The potential of quantum computing

 In en, quantum computing

Following on from the previous post, we can look into how quantum computing can be applied and used in the real world. If you need more information of quantum computing, click here for the basics.

It is well established that quantum computing is nothing like classical computing. Quantum computers use relatively unknown physical effects that we don’t encounter every day to carry out tasks. Through entanglement, quantum computers can process huge data sets at once and in minutes. So, what would take a normal computer years to calculate, a quantum computer will take minutes. One major aspect to look at is the affect quantum computing could have on blockchain.

Now, blockchain is a relatively new technology that stores data in a non-modifiable system of blocks. It uses an ever growing list of data that is sorted into blocks and stored across the network. Blockchain is seen to be the most robust method of data encryption at the moment. However, that could change with the developments in quantum computing technologies.

Theoretically, we could assume that quantum computers could break all of the encryption algorithms currently used on blockchain. Having said this, there is such a way to make quantum algorithms with traditional software. One such example is Shor’s algorithm that was developed back in the nineties. Furthermore, with the foundation of blockchain being the block network, even code that is open to intrusion by a quantum computer, is still attached to the network, so the network would know about it instantly.
This means that the encryption on blockchain is somewhat fragile and open to being hacked. Quantum computing could essentially eradicate this by creating its own encryptions. Where traditional encryption relies on keys to be exchanged, quantum encryption would rely on the laws of nature. This means that the data and the keys can be encrypted forever, without any threat of hacking. As soon as a potential hacker looks at the qubits, they would change, letting the sender or receiver instantly know that there is a middle man in the mix. So, quantum cryptography could disrupt the innovation of blockchain.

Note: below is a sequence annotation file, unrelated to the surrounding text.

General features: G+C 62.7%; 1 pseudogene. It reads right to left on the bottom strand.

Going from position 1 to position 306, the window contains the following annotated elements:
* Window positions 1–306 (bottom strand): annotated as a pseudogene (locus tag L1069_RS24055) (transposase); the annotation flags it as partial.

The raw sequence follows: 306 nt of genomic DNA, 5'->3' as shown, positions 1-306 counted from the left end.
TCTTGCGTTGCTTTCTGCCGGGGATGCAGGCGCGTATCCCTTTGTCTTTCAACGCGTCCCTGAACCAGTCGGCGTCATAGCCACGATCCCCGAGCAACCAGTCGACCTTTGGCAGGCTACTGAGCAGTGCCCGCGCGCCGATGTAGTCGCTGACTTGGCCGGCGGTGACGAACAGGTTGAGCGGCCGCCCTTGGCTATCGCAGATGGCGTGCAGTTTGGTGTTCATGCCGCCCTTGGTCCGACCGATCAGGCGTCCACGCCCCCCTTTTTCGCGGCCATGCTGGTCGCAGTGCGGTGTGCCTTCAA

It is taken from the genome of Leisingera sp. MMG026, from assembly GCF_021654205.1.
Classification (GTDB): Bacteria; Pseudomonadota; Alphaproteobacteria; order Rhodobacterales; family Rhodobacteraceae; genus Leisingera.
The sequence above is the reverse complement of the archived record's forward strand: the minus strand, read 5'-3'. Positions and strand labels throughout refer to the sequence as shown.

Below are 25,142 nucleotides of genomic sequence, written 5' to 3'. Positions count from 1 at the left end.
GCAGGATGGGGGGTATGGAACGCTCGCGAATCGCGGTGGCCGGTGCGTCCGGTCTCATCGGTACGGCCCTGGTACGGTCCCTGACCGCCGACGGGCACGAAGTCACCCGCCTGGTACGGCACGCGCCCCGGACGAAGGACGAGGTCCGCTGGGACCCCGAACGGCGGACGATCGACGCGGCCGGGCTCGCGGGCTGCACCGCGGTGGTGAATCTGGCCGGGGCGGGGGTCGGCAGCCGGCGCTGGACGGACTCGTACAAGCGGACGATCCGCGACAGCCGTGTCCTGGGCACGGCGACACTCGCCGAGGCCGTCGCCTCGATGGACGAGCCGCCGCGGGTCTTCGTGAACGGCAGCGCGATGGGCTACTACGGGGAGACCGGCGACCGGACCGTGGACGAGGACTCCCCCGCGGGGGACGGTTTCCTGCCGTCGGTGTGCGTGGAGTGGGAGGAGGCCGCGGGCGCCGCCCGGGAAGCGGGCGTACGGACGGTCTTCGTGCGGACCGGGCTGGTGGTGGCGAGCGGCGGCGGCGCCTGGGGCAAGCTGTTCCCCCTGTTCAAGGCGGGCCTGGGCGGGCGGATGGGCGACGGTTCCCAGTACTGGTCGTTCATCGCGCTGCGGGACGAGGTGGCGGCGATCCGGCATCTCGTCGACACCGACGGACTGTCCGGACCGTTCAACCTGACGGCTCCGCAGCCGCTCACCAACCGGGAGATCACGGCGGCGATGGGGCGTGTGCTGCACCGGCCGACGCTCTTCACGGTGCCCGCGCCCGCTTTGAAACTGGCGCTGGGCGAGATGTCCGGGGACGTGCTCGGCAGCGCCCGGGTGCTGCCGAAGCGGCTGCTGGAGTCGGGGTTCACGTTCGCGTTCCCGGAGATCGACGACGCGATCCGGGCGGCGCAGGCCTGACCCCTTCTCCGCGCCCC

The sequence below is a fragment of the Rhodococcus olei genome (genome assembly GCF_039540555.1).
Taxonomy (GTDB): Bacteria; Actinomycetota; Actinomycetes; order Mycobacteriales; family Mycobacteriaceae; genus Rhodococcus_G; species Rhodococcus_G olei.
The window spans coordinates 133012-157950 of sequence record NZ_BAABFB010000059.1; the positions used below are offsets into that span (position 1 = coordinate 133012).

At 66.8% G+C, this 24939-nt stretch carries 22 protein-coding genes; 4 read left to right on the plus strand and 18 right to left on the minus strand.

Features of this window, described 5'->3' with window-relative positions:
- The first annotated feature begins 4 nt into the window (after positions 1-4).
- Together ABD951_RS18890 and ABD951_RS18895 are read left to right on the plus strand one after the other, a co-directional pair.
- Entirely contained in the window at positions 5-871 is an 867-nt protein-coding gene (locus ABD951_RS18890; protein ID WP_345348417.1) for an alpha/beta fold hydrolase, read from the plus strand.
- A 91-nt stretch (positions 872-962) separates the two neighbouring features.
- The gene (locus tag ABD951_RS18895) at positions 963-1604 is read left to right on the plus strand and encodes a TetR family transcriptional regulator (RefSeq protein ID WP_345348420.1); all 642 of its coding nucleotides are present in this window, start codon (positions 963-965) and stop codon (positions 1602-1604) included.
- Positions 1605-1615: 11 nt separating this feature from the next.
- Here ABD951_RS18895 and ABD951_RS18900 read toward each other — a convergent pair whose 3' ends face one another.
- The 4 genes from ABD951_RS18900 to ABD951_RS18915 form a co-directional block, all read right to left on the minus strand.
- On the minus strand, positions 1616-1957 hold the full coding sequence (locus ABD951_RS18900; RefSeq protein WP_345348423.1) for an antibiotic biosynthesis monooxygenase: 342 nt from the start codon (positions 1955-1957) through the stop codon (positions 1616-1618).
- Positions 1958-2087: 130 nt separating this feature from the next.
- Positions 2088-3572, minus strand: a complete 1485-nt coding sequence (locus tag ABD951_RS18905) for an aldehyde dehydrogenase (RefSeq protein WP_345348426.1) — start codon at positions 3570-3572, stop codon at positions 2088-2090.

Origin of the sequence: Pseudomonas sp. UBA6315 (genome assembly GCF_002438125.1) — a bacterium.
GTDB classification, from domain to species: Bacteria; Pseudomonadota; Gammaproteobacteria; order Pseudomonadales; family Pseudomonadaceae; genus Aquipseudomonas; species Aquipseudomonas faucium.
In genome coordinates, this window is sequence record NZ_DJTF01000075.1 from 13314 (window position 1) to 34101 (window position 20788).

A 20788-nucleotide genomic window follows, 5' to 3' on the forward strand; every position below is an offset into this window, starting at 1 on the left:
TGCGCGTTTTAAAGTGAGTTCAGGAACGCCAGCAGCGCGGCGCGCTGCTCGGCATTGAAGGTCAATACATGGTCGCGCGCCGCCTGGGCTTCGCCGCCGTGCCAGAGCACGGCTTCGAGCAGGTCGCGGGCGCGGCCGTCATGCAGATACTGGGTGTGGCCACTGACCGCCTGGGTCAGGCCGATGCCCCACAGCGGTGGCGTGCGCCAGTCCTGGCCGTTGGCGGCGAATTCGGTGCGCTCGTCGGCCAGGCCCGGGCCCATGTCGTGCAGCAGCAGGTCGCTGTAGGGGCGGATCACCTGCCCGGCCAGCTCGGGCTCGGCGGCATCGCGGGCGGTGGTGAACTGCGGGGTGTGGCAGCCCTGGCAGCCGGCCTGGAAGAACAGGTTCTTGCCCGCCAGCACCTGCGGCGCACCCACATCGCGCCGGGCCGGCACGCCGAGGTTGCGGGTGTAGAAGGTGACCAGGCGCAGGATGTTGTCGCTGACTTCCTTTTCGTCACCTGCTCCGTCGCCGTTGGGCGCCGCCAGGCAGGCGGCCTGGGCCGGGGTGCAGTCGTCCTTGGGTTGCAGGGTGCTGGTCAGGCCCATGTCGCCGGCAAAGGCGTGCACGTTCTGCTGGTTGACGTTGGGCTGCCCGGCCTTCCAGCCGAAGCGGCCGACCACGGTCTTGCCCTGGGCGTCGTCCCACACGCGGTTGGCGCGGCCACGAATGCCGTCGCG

In the opposite direction entirely, healthcare is another field that could benefit from quantum computing. In 2018 IBM launched Watson Health which has been designed to accommodate for the ever growing amount of health data from devices. This innovation works on an ecosystem concept that manages to bring together vast amounts of data from various sources. The data can then be used to make healthcare more personal, and even help the practitioners with decision making. To take this a step further, quantum computing will be able to sort through data and come to solutions exponentially faster than a classical computer could. As a side note, this data can also be stored with unbreakable quantum algorithm encryptions.

What’s more interesting is the quantum computing ability to model molecular interactions on the atomic scale. This will mean that quantum computers can simulate how new drugs will interact with the proteins in human DNA. Just imagine that for a moment, a computer can provide exact data on how a new drug could solve diseases.
This is just the tip of the iceberg when it comes to the possibilities that quantum computing can bring to the world. Given the many obstacles that need to be overcome to ensure quantum computing is accurate and reliable, it may take many years to be accessible. But, if accomplished, quantum computing could be the most promising technology that can disrupt current technology across almost all industries.

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